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Acta Radiol. 2013 Jun;54(5):592-8. doi: 10.1177/0284185113475443. Epub 2013 Apr 30.

Incidence of delayed and missed diagnoses in whole-body multidetector CT in patients with multiple injuries after trauma.

Author information

1
Department of Clinical Radiology, University Hospitals LMU Munich lucas.geyer@med.lmu.de.
2
Department of Clinical Radiology, University Hospitals LMU Munich.
3
Department of Trauma Surgery, Klinikum rechts der Isar, Technical University of Munich.
4
Department of Surgery, University Hospitals LMU Munich, Germany.

Abstract

BACKGROUND:

Whole-body CT (WBCT) is the imaging modality of choice during the initial diagnostic work-up of multiple injured patients in order to identify serious injuries and initiate adequate treatment immediately. However, delayed diagnosed or even missed injuries have been reported frequently ranging from 1.3% to 47%.

PURPOSE:

To highlight commonly missed lesions in WBCT of patients with multiple injuries.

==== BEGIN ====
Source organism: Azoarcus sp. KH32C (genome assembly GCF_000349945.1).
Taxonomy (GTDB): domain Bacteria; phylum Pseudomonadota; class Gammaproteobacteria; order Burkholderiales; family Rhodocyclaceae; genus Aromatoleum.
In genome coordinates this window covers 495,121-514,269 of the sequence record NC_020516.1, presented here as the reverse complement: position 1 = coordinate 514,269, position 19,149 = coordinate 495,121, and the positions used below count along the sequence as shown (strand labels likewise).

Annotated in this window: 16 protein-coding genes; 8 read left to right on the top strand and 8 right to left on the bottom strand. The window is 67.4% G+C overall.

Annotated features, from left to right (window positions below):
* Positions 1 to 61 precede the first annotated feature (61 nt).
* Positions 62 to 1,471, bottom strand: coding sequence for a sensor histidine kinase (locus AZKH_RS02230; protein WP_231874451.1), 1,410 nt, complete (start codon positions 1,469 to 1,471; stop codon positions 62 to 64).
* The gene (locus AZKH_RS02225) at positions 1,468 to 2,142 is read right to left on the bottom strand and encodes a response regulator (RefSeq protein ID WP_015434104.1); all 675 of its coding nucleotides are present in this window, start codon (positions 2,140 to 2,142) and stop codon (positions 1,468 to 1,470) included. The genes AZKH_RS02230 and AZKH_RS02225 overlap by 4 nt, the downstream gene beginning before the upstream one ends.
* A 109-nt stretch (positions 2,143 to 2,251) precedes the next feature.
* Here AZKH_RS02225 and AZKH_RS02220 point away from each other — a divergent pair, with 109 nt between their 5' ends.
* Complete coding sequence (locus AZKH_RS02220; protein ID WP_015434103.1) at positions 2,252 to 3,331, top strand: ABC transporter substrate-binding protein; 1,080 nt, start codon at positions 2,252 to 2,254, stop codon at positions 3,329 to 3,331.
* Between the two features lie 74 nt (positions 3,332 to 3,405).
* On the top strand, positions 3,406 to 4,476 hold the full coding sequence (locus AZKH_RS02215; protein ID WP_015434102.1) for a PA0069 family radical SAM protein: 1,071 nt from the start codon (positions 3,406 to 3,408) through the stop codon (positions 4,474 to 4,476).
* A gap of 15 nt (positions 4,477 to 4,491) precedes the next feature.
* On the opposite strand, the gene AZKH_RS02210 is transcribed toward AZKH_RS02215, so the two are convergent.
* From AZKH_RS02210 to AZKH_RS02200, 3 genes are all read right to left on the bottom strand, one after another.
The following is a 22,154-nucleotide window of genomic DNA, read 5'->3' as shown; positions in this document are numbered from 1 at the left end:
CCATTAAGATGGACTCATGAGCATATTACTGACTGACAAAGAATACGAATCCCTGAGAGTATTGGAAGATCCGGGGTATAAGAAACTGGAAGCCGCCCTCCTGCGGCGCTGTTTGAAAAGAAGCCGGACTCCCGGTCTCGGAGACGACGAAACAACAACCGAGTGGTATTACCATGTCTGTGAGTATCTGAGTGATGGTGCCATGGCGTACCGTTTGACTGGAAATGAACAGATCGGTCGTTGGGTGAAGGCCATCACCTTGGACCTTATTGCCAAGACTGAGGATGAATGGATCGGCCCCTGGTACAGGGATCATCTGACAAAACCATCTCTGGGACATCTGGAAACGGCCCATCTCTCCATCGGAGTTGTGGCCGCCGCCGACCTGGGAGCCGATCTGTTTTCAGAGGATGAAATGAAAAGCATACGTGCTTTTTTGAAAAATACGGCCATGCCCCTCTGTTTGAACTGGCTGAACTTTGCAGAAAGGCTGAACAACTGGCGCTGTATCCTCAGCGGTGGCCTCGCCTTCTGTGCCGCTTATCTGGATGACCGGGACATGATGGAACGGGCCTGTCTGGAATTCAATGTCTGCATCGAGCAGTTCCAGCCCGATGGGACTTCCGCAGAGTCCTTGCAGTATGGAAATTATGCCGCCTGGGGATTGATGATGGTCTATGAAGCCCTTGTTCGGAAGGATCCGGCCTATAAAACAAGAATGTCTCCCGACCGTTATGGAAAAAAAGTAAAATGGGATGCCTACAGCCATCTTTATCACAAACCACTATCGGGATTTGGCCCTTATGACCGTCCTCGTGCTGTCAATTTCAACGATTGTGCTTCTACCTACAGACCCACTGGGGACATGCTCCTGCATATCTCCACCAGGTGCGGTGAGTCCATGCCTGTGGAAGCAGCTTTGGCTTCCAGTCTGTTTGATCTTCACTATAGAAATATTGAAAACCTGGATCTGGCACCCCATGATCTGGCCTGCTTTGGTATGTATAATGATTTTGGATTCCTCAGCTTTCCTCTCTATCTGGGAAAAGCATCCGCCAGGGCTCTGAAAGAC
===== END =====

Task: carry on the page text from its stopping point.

MATERIAL AND METHODS:

A total of 375 patients (age 42.8 ± 17.9 years, ISS 26.6 ± 17.0) with a WBCT (head to symphysis) were included. The final CT report was compared with clinical and operation reports. Discrepant findings were recorded and grouped as relevant and non-relevant to further treatment. In both groups, an experienced trauma radiologist read the CT images retrospectively, whether these lesions were missed or truly not detectable.

RESULTS:

In 336 patients (89.6%), all injuries in the regions examined were diagnosed correctly in the final reports of the initial CT. Forty-eight patients (12.8%) had injuries in regions of the body that were not included in the CT. Fourteen patients (3.7%) had injuries that did not require further treatment. Twenty-five patients (6.7%) had injuries that required further treatment. With secondary interpretation, 85.4% of all missed lesions could be diagnosed in retrospect from the primary CT data-set. Small pancreatic and bowel contusions were identified as truly non-detectable.

CONCLUSION:

In multiple traumas, only a few missed injuries in initial WBCT reading are clinically relevant. However, as the vast majority of these injuries are detectable, the radiologist has to be alert for commonly missed findings to avoid a delayed diagnosis.

KEYWORDS:

MDCT; delayed diagnosis; missed injuries; multiple trauma; whole-body CT

PMID:
23481653
DOI:
10.1177/0284185113475443
[Indexed for MEDLINE]

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